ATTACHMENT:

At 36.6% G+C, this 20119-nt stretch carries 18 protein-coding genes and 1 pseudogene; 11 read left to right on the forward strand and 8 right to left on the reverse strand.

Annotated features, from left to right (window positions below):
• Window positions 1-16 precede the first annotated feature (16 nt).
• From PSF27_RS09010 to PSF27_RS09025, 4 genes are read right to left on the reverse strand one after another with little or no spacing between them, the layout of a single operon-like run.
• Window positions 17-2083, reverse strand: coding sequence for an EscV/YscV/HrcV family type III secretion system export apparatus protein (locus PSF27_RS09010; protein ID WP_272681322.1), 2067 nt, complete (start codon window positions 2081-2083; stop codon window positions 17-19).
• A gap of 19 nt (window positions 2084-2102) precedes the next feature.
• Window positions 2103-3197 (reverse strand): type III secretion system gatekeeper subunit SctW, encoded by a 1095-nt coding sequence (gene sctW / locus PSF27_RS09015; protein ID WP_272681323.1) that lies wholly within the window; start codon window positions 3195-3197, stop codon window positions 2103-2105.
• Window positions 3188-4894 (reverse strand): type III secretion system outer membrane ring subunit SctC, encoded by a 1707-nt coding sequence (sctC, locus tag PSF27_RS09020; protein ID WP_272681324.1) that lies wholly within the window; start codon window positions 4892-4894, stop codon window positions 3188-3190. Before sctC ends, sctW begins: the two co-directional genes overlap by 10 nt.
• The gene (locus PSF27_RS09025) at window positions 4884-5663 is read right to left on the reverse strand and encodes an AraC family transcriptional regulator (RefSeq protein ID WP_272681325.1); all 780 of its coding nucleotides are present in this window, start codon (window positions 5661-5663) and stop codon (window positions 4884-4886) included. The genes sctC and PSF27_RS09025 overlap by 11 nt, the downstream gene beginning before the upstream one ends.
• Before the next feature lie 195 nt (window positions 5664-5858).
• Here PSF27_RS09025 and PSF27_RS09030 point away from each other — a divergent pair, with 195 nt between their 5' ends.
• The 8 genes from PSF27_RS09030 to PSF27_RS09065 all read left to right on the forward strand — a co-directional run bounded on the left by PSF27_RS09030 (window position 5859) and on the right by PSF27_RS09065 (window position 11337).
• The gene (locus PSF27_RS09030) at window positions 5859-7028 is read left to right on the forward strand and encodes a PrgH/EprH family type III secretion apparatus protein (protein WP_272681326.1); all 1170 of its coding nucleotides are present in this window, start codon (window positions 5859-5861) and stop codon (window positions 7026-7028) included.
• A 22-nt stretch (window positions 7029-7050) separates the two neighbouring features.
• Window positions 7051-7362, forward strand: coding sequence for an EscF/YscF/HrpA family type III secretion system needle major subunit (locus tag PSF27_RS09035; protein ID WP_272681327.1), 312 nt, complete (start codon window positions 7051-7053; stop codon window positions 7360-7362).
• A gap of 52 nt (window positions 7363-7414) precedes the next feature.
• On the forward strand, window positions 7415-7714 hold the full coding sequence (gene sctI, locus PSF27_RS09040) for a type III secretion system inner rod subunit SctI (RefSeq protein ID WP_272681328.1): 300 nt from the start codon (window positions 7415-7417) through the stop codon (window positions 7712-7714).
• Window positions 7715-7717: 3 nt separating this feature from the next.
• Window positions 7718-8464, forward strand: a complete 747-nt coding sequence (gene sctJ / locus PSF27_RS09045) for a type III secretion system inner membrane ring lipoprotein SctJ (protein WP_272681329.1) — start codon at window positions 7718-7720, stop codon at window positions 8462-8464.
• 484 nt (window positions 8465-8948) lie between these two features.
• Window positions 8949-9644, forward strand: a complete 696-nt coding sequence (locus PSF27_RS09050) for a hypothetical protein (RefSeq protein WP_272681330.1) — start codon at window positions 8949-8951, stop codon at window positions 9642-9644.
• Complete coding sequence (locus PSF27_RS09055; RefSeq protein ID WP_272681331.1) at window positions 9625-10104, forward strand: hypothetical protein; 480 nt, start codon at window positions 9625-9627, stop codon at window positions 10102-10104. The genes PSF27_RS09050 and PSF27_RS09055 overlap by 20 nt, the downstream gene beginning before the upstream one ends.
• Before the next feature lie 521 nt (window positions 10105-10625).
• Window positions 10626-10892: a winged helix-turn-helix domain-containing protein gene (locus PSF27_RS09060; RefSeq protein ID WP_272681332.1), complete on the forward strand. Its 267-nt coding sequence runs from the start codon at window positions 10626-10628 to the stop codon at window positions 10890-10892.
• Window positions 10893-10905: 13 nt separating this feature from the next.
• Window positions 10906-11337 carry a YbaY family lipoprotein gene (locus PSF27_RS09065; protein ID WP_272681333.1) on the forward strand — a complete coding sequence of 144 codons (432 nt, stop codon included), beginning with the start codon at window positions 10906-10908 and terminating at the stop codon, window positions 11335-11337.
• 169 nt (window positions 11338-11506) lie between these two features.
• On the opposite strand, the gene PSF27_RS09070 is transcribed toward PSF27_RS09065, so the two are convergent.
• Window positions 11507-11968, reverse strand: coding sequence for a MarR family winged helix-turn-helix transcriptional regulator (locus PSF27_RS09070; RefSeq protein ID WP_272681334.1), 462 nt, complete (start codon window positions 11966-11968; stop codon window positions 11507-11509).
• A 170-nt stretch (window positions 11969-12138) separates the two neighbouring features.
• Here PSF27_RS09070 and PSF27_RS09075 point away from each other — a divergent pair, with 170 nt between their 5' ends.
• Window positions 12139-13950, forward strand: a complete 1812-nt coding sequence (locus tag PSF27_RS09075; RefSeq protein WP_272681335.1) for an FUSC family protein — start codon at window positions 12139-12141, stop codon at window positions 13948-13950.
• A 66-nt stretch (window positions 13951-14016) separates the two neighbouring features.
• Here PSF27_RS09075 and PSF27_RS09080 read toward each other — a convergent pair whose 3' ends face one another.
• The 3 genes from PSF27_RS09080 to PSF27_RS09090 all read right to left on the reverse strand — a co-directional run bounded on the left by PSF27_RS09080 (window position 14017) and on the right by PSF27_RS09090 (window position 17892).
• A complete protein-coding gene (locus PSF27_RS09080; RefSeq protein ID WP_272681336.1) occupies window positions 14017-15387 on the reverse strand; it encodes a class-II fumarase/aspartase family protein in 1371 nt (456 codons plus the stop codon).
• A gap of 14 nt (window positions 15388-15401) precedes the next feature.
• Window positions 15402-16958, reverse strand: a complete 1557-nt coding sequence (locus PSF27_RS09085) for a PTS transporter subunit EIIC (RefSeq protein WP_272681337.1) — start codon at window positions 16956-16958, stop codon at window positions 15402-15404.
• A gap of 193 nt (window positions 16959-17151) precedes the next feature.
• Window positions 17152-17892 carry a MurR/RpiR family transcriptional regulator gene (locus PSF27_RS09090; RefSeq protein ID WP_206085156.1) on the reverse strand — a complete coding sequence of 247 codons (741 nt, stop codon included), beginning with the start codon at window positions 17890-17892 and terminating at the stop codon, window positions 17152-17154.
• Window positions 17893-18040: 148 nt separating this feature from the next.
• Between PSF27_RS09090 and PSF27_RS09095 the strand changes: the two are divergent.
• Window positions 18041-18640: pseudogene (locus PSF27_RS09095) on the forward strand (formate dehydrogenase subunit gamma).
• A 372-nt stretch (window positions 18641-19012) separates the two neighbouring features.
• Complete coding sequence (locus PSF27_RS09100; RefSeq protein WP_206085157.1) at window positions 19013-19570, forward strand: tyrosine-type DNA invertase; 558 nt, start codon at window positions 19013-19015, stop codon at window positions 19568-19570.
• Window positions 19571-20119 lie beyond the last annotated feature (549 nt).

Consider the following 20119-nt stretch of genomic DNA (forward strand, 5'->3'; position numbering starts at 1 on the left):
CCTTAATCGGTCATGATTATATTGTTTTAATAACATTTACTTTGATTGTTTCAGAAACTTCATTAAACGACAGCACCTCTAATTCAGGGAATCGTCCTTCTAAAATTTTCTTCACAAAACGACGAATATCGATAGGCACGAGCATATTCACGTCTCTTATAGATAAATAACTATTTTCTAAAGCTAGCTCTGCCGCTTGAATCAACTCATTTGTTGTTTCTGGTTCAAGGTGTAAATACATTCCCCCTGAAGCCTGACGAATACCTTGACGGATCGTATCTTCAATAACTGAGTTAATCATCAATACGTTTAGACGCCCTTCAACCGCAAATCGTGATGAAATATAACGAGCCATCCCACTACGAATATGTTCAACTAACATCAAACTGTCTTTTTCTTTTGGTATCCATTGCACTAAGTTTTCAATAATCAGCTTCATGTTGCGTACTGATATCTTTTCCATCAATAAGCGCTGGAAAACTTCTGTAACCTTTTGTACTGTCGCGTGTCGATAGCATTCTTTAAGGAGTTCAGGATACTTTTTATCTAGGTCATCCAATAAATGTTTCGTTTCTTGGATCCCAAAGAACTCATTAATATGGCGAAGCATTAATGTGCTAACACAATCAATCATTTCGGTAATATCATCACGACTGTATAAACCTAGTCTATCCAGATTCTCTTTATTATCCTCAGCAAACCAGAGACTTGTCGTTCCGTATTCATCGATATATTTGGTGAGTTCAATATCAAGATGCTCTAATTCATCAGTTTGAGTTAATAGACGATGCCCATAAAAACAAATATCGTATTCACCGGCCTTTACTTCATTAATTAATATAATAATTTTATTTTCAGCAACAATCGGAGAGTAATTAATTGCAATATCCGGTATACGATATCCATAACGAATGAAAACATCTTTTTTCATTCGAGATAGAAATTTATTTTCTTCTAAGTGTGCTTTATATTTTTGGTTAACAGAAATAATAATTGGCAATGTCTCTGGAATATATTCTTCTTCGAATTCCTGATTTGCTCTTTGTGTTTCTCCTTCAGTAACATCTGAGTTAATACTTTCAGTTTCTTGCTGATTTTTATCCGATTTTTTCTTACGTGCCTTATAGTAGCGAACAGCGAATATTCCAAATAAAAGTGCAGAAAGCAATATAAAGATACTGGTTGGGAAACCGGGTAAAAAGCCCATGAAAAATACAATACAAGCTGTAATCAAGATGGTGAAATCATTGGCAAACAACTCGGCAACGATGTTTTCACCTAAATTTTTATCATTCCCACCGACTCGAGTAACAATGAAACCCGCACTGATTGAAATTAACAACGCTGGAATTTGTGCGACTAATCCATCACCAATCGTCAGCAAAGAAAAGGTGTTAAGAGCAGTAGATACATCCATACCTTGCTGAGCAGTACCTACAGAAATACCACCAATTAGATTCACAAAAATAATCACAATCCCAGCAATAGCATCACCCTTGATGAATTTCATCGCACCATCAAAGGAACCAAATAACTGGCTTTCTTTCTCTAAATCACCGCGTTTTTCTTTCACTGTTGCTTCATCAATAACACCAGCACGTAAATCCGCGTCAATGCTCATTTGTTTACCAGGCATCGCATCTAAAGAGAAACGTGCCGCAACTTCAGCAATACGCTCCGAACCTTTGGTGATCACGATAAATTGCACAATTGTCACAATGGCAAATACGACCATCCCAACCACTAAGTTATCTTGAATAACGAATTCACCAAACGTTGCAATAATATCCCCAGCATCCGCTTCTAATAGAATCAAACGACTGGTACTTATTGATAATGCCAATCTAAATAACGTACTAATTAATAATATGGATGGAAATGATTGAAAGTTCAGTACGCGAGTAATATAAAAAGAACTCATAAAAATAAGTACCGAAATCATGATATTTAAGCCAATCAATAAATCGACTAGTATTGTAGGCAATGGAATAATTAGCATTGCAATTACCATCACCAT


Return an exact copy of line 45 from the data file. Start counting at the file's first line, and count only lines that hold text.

• Complete coding sequence (locus PSF27_RS09100; RefSeq protein WP_206085157.1) at window positions 19013-19570, forward strand: tyrosine-type DNA invertase; 558 nt, start codon at window positions 19013-19015, stop codon at window positions 19568-19570.